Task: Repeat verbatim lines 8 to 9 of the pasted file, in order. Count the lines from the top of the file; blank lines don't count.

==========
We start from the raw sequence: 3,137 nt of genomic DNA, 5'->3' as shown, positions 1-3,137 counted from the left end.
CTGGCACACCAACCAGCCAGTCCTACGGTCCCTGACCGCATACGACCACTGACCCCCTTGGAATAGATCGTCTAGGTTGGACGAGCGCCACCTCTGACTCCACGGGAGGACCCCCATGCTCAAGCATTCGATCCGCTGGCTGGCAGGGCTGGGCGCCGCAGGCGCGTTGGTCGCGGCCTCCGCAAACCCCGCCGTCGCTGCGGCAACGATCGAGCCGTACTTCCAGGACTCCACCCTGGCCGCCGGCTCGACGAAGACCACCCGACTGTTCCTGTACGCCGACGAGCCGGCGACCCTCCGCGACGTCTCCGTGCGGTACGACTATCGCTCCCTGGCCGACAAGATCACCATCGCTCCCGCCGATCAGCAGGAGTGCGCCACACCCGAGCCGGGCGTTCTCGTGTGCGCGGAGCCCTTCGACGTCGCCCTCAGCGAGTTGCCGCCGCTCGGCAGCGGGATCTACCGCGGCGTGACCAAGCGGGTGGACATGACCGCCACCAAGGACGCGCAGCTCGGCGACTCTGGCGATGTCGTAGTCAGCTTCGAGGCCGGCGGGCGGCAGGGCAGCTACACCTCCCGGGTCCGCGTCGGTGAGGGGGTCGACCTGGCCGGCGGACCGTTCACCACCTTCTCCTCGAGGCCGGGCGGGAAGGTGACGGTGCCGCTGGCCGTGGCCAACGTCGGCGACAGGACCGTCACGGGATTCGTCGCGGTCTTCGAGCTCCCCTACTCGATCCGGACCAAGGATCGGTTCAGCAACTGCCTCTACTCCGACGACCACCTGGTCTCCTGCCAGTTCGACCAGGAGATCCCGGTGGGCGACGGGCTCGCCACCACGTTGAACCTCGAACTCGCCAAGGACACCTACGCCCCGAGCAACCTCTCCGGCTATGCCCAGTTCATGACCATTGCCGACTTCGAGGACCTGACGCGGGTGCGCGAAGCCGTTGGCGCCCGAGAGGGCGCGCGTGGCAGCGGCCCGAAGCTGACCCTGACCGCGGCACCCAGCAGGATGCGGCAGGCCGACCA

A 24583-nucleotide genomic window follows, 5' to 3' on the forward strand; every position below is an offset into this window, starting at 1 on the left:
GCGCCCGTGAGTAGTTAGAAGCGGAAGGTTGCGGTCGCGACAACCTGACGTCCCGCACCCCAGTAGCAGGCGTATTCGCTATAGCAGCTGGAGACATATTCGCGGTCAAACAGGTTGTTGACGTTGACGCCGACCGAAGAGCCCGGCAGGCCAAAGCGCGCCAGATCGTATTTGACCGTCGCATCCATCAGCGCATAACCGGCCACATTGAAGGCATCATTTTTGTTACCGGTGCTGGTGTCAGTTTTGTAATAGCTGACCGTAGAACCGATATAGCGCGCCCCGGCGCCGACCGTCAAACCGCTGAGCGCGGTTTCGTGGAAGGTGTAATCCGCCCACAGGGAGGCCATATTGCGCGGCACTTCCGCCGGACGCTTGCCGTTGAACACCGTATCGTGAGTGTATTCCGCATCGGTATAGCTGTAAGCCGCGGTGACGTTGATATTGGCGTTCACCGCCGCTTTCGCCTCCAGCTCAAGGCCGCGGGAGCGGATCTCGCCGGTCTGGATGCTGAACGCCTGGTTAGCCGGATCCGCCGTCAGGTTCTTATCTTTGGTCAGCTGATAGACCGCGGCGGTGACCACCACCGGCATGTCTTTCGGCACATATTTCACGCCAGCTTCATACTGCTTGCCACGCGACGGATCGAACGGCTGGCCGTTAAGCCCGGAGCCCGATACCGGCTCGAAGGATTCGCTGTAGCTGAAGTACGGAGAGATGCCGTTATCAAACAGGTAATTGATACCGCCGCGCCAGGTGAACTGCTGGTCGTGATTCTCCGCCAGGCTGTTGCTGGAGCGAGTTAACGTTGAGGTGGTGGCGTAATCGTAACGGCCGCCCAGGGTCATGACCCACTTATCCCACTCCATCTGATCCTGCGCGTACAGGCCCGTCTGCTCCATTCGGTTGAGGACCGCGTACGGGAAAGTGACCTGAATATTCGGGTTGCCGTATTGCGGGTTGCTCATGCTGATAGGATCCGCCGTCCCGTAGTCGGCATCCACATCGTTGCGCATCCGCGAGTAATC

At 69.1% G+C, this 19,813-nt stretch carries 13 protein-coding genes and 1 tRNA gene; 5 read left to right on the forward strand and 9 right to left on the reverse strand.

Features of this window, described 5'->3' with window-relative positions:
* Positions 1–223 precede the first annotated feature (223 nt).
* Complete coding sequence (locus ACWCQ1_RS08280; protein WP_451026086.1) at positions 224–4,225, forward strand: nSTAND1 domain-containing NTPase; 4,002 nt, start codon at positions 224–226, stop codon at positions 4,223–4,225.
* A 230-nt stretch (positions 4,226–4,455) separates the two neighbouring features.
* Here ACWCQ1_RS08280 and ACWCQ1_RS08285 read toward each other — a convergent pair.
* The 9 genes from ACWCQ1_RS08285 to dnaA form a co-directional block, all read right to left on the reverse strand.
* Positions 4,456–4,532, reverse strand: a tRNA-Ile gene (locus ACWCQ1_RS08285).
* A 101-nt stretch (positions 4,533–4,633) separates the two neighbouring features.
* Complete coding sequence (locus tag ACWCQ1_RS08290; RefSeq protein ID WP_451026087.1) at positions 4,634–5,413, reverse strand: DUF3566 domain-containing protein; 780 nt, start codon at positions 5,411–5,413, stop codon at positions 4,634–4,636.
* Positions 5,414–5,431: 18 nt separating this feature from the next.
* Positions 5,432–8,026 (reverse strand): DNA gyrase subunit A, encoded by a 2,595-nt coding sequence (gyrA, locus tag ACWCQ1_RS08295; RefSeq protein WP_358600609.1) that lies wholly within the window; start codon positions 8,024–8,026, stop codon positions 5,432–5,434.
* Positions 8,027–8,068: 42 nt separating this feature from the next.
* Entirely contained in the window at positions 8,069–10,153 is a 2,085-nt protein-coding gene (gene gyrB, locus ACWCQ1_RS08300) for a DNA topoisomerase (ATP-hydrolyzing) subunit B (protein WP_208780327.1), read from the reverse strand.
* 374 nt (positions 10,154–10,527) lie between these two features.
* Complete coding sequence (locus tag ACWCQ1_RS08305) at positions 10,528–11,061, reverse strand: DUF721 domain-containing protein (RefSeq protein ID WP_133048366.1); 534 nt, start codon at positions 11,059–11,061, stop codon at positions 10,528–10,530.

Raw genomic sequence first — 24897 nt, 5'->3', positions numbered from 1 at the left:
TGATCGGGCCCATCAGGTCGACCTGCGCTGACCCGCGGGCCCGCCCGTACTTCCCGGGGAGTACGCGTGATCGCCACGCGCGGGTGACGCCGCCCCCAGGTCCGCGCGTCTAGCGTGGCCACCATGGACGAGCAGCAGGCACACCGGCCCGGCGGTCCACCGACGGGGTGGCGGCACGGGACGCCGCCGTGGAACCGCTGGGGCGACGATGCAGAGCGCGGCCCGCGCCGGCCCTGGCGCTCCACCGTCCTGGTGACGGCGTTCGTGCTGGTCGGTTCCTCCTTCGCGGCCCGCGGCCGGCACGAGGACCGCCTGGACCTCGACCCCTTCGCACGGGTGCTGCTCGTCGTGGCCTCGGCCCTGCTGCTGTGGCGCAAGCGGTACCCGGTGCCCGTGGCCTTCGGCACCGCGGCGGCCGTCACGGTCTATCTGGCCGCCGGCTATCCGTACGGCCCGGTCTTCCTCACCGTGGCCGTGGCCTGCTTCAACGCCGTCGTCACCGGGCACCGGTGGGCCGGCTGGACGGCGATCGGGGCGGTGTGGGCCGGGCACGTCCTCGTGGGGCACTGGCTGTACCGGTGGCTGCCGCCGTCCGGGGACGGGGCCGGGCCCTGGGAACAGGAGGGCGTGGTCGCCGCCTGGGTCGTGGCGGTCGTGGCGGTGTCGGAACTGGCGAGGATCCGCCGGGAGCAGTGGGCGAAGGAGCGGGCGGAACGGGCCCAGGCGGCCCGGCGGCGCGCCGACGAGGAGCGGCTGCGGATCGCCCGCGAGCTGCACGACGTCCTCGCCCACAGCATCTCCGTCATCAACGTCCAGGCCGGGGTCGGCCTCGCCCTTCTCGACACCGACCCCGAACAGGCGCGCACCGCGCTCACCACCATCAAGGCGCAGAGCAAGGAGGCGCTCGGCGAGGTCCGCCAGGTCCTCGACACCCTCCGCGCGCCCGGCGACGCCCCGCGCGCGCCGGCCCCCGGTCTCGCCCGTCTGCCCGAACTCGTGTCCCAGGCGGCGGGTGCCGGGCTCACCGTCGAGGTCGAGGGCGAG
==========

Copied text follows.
* Complete coding sequence (locus ACWCQ1_RS08280; protein WP_451026086.1) at positions 224–4,225, forward strand: nSTAND1 domain-containing NTPase; 4,002 nt, start codon at positions 224–226, stop codon at positions 4,223–4,225.
* A 230-nt stretch (positions 4,226–4,455) separates the two neighbouring features.